News by Andrew Kameka on Thursday August 08, 2013.
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There's a new chart every other week pointing out how Android significantly outpaces Apple iOS based on surveys and estimates from research analysts. However, official sales statements from carriers in the United States shows the competition is much closer in the U.S.. To be clear, Android is the most dominant operating system globally, reaching as much as 79.3 percent of the 236 million smartphones shipped last quarter, according to IDC. The disparity is not nearly as high domestically.
T-Mobile today revealed that the Apple iPhone accounted for roughly 1.24 million of the 4.3 million smartphones that it sold in the second quarter. I then combined those figures with the estimates of the three other major carriers: 1.4 million of 5 million for Sprint, 3.7 million of 5.1 million for AT&T, and 3.8 million of 7.5 million for Verizon. The iPhone sales mean that Apple's iOS accounts for 10.14 million of the approximately 22 million smartphones sold at the major carriers, or 46 percent. That leaves 54 percent for all other operating systems. None of the carriers provided specifics for Android, BlackBerry, or Windows Phone, but it's safe to assume that Android got more than the lions share of those sales, leaving Windows Phone and BlackBerry with just a small portion.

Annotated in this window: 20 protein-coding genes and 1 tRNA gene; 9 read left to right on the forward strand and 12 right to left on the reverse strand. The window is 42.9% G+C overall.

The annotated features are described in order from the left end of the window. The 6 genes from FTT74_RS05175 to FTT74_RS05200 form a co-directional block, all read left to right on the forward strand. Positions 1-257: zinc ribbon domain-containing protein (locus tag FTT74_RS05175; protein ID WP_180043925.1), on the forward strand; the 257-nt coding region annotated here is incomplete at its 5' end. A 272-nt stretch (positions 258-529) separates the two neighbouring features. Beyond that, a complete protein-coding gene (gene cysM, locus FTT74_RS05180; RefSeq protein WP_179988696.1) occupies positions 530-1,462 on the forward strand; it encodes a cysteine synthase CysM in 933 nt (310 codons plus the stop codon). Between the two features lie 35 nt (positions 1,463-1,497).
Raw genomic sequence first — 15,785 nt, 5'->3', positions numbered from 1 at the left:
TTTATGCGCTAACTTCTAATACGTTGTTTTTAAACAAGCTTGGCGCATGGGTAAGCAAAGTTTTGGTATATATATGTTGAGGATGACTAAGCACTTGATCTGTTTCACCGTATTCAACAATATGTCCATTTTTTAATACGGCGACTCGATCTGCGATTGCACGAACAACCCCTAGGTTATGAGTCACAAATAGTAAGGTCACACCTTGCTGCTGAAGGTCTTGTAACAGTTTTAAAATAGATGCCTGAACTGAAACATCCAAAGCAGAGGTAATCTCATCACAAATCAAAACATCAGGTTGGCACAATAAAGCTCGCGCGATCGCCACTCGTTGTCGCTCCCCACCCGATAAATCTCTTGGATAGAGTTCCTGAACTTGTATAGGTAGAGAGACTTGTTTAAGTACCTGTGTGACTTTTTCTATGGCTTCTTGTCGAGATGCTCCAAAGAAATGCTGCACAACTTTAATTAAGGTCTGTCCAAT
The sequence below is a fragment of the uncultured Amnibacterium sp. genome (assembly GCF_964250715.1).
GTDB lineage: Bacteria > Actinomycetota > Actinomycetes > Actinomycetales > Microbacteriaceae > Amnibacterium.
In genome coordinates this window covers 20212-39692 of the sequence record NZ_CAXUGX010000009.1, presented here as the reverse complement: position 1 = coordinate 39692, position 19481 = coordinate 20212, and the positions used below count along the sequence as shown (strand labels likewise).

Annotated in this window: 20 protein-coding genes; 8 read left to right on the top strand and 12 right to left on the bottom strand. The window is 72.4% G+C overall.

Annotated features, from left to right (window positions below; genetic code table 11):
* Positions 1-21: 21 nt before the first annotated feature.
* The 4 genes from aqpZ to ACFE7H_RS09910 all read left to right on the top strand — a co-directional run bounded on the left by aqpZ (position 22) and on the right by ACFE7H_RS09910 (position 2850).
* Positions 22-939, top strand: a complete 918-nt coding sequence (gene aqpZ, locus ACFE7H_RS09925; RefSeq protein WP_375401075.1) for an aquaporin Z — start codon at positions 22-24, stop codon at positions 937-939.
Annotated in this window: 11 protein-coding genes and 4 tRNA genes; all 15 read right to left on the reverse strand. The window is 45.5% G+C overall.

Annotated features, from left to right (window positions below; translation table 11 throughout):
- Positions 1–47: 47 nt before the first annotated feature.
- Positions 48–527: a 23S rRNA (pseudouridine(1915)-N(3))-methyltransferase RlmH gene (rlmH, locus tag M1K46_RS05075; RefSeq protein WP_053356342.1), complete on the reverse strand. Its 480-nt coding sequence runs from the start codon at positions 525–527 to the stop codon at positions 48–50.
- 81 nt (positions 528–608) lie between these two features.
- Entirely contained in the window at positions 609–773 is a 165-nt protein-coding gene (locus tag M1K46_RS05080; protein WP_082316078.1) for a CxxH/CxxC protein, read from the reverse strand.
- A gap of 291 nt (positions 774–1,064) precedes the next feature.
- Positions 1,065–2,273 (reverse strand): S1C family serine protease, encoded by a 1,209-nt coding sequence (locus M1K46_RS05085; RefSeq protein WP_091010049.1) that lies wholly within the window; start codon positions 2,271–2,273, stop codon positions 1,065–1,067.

Nielsen today reported that iOS accounts for only 40 percent of U.S. market share based on its research. Nielsen concludes that Android is "winning" the U.S. market because it commands 52 percent. Nielsen and almost every other chart of the U.S. market factors in reports from the entire market, not just the top carriers. Few of the smaller carriers in the U.S. offer the iPhone as an option to consumers. U.S. Cellular will begin selling the iPhone later this year, but Cricket, C-Spire, and a handful of regional carriers already offer the device.
Android continues to dominate the U.S. market because there are not enough sales at the smaller carriers, where entry-level and midrange Android phones are a far more appealing option. The high costs of offering the iPhone keeps many carriers from selling the device and keeps many consumers from buying it. That's why there's so much talk of Apple supposedly developing low-cost iPhones to sell in the developing world. The company may need to do the same in its own backyard to chip away at Android's overall lead in the U.S. market, but Apple's clearly doing quite well when looking at performance at the top carriers in the country.
Andrew is based in Miami, Florida.